In a previous post I wrestled with how someone who supports a small government should feel about Civil Rights Act of 1964, which bans discrimination, even by a private company. In a nation of free people, should they be free to be racially discriminatory to their employees or customers? Later I tackled the issue again trying to show that perhaps laws would not be needed, because discrimination is unprofitable. Yesterday loyal reader (and commenter) Aaron Keck (aka Amike), posted an interesting link that was just too good to leave in the comments:
There is no such thing as "private" discrimination with respect to a public accommodation. Like any other claimed property right, it could not exist without government support.

Suppose an African American customer sits down at a "whites only" restaurant and asks for dinner. The owner tells him to leave. The customer refuses and stays put. What are the owner's options at that point? He can forcibly remove the customer himself, but, as Paul concedes, that could expose the restaurateur to criminal or civil liability. So he'll have to call the cops. When they arrive, he'll have to explain his whites-only policy and ask them to remove the unwanted black man because he's violating it. But they can only do that on the basis of some law, presumably trespassing. In other words, the business owner's discriminatory edict is meaningless unless some public authority enforces it.

Conversely, it is precisely because of this nexus between private discrimination and public enforcement that the larger community, through the political and judicial process, acquires a valid interest in legislating against discrimination. The public is entitled to say whether their tax money should pay for arresting black trespassers on whites-only property.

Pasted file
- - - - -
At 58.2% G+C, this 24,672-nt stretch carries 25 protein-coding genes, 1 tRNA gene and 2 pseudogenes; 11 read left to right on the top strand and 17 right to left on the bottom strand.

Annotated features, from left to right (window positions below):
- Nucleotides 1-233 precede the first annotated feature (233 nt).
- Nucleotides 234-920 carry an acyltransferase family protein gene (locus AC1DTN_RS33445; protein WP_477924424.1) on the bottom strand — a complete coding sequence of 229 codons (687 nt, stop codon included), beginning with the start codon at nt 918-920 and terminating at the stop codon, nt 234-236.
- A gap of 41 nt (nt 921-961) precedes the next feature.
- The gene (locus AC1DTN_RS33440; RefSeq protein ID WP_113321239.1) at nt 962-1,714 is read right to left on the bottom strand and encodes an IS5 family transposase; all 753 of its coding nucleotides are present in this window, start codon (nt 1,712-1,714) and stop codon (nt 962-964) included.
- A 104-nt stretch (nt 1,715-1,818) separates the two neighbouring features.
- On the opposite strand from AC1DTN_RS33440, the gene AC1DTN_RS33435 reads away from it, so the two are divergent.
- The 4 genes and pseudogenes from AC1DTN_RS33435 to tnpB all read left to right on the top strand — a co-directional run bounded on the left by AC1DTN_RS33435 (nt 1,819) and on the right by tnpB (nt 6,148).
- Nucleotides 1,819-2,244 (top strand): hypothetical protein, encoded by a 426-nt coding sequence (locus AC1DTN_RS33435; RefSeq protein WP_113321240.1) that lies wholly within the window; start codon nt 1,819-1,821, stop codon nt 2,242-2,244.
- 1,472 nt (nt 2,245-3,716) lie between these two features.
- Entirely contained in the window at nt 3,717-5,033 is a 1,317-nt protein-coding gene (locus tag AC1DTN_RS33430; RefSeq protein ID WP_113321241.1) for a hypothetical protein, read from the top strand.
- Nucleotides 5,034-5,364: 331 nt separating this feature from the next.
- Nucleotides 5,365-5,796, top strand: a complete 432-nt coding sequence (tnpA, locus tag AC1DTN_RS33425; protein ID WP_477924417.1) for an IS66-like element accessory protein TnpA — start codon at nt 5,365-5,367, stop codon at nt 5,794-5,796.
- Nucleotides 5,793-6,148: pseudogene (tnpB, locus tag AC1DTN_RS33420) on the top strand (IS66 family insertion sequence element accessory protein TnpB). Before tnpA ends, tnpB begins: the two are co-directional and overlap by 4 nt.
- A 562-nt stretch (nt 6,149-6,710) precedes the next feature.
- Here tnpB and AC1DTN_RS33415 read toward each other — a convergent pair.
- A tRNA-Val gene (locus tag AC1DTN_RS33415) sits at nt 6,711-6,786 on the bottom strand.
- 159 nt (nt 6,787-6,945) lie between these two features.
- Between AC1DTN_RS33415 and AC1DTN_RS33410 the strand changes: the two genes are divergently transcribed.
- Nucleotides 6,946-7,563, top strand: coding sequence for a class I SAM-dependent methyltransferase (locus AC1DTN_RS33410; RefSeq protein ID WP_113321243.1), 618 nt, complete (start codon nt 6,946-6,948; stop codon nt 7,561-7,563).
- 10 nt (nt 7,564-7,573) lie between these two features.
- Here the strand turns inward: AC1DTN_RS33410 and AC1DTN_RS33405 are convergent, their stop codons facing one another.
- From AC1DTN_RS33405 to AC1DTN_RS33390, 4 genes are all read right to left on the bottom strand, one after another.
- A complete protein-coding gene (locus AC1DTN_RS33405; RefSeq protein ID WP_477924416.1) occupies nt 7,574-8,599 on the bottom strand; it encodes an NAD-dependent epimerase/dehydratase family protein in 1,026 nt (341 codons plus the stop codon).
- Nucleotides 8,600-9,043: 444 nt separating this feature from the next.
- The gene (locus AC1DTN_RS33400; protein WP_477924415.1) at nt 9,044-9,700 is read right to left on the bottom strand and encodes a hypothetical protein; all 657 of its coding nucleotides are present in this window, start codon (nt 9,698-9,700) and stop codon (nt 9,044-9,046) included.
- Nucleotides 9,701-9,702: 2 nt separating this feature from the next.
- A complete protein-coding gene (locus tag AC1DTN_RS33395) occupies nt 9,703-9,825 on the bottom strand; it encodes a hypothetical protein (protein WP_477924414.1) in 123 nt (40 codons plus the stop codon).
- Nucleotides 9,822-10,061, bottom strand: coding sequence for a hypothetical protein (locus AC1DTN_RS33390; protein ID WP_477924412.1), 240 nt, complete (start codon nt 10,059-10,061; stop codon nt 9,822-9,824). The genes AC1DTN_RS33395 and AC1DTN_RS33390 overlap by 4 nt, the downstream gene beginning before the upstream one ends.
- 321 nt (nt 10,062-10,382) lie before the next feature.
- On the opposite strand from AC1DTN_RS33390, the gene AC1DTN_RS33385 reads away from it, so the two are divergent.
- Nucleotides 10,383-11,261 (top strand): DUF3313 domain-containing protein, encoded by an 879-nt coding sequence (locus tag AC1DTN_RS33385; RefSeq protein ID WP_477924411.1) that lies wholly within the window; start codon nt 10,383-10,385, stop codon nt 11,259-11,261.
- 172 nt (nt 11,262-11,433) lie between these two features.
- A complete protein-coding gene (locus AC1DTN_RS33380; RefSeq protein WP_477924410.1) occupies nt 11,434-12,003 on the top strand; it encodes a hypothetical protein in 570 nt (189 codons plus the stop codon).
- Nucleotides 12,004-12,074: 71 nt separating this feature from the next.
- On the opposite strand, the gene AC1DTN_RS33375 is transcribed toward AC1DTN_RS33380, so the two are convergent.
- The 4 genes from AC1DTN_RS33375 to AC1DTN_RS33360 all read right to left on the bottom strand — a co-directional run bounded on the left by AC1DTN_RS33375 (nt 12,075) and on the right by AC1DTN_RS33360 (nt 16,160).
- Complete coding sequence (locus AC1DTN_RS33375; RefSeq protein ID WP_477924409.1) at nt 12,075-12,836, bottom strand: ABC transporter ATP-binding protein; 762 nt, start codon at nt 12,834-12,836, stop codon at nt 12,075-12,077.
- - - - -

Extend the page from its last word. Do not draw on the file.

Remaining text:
Here's the question I need answered, which set of laws (to allow discrimination or not) will result in the most good for America in the long run? Banning discrimination in the 1960's decreased the amount of discrimination. But did it also leave the door open for the federal government to intervene in other ways?

Thursday, May 20, 2010

What Makes a Good Improv Team?

Trust. What makes a group trust? Having very trustworthy (talented) group members:
Findings from two studies demonstrate that perceptions of team trust are indeed lower than the average ratings of individual trust and are statistically equivalent to the least trusted member.
You are only as a good as your weakest link, which is perhaps the benefit of a two person team. Speaking of, Paula Pazderka and myself as Pound for Pound, are going head to head in comedy CageMatch this Saturday. Here's how it works:
A new challenger takes on the champion for each CageMatch, performing head-to-head longform improv. Each team gets 22-minutes and the audience decides the winner. The champ comes back to defend the CageMatch title; the loser stays home
If you were ever going to come to a show and vote, this is your chance!

Emptying the Bottle: Late-May '10 Links

Here is a list of the worthwhile sites I've Bookmarked recently:
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Wednesday, May 19, 2010

Remembering Makes You Forget

Right now, think about one of your favorite childhood memories. Did you do it? Chances are your brain just changed what you think happened. In a recent article from the Smithsonian Magazine, the act of trying to remember something actually changes the memory. Each time we recall something from the past, the connections between the neurons in our brain adjust. So the memory you think of the most is probably the most inaccurate. This is frightening when you consider you can't trust your own memory. Imagine the implications this has for witnesses in a criminal trial. However, the silver lining is that those witnesses could actually help themselves get over what they saw by misremembering it. Researchers have even used this "memory reconsolidation" to help patients suffering from Post-traumatic stress disorder (PTSD). It may also help the rest of us live in the present, not in the past. So hurry and comment on this post now before your brain tricks you into thinking you thought something else.